The procedure of Example 1 was followed with the exception that the coolingtower water contained a chromate based corrosion inhibitor containing zinc chloride sufficient to provide 2 parts per million zinc ion, 20 parts per million chromate (sodium bichromate), 3 parts per million phosphonobutane tricarboxylic acid as a dispersant and 2 parts per million polymethacrylicacid as a dispersant. The photograph of FIG. 2 shows that relatively severetuburculation occurred even in the presence of the chromate based corrosioninhibitor. Pitting on a test piece left in the chromate treated water for 24 hours mounted to 750 pits/cm2.
The procedure of Example 1 was followed with the exception that a phosphatecorrosion inhibitor was employed. The corrosion inhibitor contained 4 partsper million of polyphosphate (tetrasodium pyrophosphate) and 4 parts per million orthophosphate (disodium phosphate), the composition also containing 2 parts per million HEDP (hydroxyethane diphosphonic acid) and 10 parts per million hydroxypropylacrylate/acrylic acid copolymers as dispersants. The photograph of FIG. 3 shows that relatively severe tuburculation occurred to the dowel even in the presence of the phosphate-based corrosion inhibitor. Pitting on a test piece left in the phosphate treated water for 24 hours mounted to 350 pits/cm2.
The procedure of Example 1 was followed with the exception that the coolingtower water contained an anti-corrosion composition containing 4 parts per million molybdate (disodium molybdate dihydrate), 6 parts per million polyphosphate (tetrapotassium pyrophosphate), 4 parts per million orthophosphate (disodium phosphate) and 2 parts per million zinc (zinc chloride). The composition also included 10 parts per million of a mixed dispersant comprised of phosphonobutane tricarboxylic acid, acrylic acid/acrylamido-methyl propane sulfonic acid copolymer and polymaleic acid. The photograph of FIG. 4 shows that little tuburculation occurred onthe dowel by using the method of the present invention. Additionally, pitting on a test piece left in the cooling water for 24 hours but treatedaccording to the method of the present invention showed 40 pits/cm2.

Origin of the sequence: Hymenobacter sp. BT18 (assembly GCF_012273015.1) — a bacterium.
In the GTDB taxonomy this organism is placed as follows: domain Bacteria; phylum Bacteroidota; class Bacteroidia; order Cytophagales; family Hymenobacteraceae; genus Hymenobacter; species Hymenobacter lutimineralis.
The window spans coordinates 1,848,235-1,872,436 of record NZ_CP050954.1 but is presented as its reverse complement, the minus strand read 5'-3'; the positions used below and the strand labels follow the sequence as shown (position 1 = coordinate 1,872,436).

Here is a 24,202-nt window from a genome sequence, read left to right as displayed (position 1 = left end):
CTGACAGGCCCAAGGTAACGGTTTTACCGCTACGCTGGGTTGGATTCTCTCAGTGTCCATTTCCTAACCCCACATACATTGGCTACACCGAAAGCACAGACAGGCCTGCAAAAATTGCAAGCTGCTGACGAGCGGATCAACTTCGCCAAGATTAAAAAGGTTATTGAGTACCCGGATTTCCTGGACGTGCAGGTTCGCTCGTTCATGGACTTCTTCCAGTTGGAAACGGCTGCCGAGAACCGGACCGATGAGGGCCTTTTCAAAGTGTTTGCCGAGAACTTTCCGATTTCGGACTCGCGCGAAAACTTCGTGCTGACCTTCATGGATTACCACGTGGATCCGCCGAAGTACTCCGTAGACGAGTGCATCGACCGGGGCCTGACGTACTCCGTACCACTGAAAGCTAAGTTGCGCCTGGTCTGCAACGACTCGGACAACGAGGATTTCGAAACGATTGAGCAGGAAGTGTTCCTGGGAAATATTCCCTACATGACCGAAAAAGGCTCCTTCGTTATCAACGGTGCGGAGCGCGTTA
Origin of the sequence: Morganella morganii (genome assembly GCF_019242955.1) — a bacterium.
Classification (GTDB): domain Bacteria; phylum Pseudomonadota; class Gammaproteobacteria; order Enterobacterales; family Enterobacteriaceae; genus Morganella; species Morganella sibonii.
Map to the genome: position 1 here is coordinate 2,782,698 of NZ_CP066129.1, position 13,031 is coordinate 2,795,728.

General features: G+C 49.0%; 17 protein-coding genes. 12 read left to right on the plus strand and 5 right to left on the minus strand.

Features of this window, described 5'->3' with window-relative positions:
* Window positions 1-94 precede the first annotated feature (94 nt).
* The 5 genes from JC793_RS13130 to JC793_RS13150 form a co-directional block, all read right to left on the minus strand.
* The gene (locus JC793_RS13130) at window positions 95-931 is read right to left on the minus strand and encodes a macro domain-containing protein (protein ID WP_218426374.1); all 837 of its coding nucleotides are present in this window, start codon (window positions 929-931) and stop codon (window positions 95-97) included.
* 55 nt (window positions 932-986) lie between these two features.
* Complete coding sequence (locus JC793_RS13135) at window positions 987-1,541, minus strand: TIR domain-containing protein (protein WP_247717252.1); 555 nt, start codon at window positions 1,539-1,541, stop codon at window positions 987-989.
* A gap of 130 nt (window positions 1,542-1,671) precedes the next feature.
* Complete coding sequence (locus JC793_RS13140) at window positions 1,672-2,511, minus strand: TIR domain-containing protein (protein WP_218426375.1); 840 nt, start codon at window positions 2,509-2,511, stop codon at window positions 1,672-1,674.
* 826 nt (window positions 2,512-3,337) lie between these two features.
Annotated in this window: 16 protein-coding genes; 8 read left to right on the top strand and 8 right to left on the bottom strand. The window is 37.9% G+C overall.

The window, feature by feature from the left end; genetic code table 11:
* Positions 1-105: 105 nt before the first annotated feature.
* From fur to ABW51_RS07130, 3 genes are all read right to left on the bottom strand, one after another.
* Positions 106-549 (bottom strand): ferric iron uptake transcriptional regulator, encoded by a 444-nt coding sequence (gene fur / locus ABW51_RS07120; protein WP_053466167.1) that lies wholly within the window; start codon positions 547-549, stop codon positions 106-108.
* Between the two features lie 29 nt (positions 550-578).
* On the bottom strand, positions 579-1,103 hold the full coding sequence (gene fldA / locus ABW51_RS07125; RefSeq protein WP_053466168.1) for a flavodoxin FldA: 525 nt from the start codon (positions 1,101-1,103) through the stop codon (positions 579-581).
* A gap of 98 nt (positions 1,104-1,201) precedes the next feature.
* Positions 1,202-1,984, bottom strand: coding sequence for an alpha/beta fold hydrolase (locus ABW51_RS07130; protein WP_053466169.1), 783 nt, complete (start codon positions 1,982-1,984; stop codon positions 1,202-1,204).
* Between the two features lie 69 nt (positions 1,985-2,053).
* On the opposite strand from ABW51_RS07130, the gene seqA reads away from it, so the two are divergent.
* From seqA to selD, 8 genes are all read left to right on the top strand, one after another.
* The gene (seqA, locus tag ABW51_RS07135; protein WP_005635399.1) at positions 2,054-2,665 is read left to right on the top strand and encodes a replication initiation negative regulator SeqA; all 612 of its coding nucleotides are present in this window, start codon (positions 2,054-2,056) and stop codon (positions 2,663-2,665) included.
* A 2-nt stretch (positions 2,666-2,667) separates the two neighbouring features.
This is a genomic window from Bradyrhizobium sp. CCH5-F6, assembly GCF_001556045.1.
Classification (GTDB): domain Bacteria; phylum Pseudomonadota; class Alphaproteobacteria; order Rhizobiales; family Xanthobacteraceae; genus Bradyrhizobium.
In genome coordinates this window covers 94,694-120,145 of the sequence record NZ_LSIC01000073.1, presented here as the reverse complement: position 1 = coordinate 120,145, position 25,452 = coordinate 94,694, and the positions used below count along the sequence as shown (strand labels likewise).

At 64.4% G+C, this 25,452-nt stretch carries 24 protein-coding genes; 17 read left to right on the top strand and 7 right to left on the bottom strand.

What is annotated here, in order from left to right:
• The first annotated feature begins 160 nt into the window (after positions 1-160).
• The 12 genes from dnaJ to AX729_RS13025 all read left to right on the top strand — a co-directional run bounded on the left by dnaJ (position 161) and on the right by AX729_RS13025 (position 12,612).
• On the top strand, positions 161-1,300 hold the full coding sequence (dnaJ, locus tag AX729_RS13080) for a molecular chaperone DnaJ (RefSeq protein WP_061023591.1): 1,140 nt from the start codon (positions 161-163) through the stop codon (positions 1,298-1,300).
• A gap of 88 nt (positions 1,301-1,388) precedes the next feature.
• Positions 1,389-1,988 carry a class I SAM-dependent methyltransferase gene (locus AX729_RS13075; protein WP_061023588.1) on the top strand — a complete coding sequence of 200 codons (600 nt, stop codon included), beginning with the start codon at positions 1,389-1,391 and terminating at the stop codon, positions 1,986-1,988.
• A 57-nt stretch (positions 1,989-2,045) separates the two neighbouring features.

The procedure of Example 4 was followed with the exception that no molybdate was present in the corrosion inhibiting composition and only 4 parts per million of polyphosphate was employed The photograph of FIG. 5 shows that relatively severe tuburculation occurred. Additionally, pittingon a test piece left in the molybdatefree treated cooling water for 24 hours was too numerous to count.
The procedure of Example 4 was followed with the exception that no water-soluble zinc compound was present in the corrosion inhibiting composition. Additionally, the composition contained only 2 parts per million polyphosphate and 2 parts per million molybdate. Only 7 parts per million of the mixed dispersant was used. The photograph of FIG. 6 shows that relatively severe tuburculation occurred Additionally, the pitting ona test piece which was left in the thus treated cooling tower water for 24 hours was too numerous to count.
As can be seen from the above examples, the method of the present inventionprovides excellent corrosion prevention in contaminated cooling waters, i.e. cooling waters containing sulfides and/or hydrocarbons. The method isapplicable to any cooling tower water which is contaminated and can be usedon various types of cooling tower systems, such as forced draft towers, induced draft towers, and hyperbolic towers. Tower flow may be counterflowor crossflow. The method is equally applicable to atmospheric cooling towers and natural draft towers, but finds particular application in open,recirculating cooling tower systems.
The foregoing disclosure and description of the invention is illustrative and explanatory thereof, and various changes in the method steps may be made within the scope of the appended claims without departing from the spirit of the invention.
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|U.S. Classification||422/15, 252/389.52, 422/18, 210/699, 422/17, 210/697, 210/701, 422/19, 252/181, 252/389.23, 252/389.54|
|International Classification||C23F11/18, F28F25/00, C02F5/14, C02F5/10|
|Cooperative Classification||F28F25/00, C02F5/105, C02F5/145, C23F11/188|
|European Classification||C02F5/10B, C23F11/18M2, F28F25/00, C02F5/14B|
|Feb 16, 1988||AS||Assignment|
Owner name: GULF COAST PERFORMANCE CHEMICAL, 14415 TWISTED OAK
Free format text: ASSIGNMENT OF ASSIGNORS INTEREST.;ASSIGNORS:BUCHER, BRADLEY A.;JEFFERIES, JESSE H.;TEMPLET, HAROLD P.;REEL/FRAME:004877/0118;SIGNING DATES FROM 19880115 TO 19880119
Owner name: GULF COAST PERFORMANCE CHEMICAL, A TEXAS CORP., TE
Free format text: ASSIGNMENT OF ASSIGNORS INTEREST;ASSIGNORS:BUCHER, BRADLEY A.;JEFFERIES, JESSE H.;TEMPLET, HAROLD P.;SIGNING DATES FROM 19880115 TO 19880119;REEL/FRAME:004877/0118
|Nov 9, 1992||FPAY||Fee payment|
Year of fee payment: 4
|Mar 11, 1997||FPAY||Fee payment|
Year of fee payment: 8
|Feb 27, 2001||FPAY||Fee payment|
Year of fee payment: 12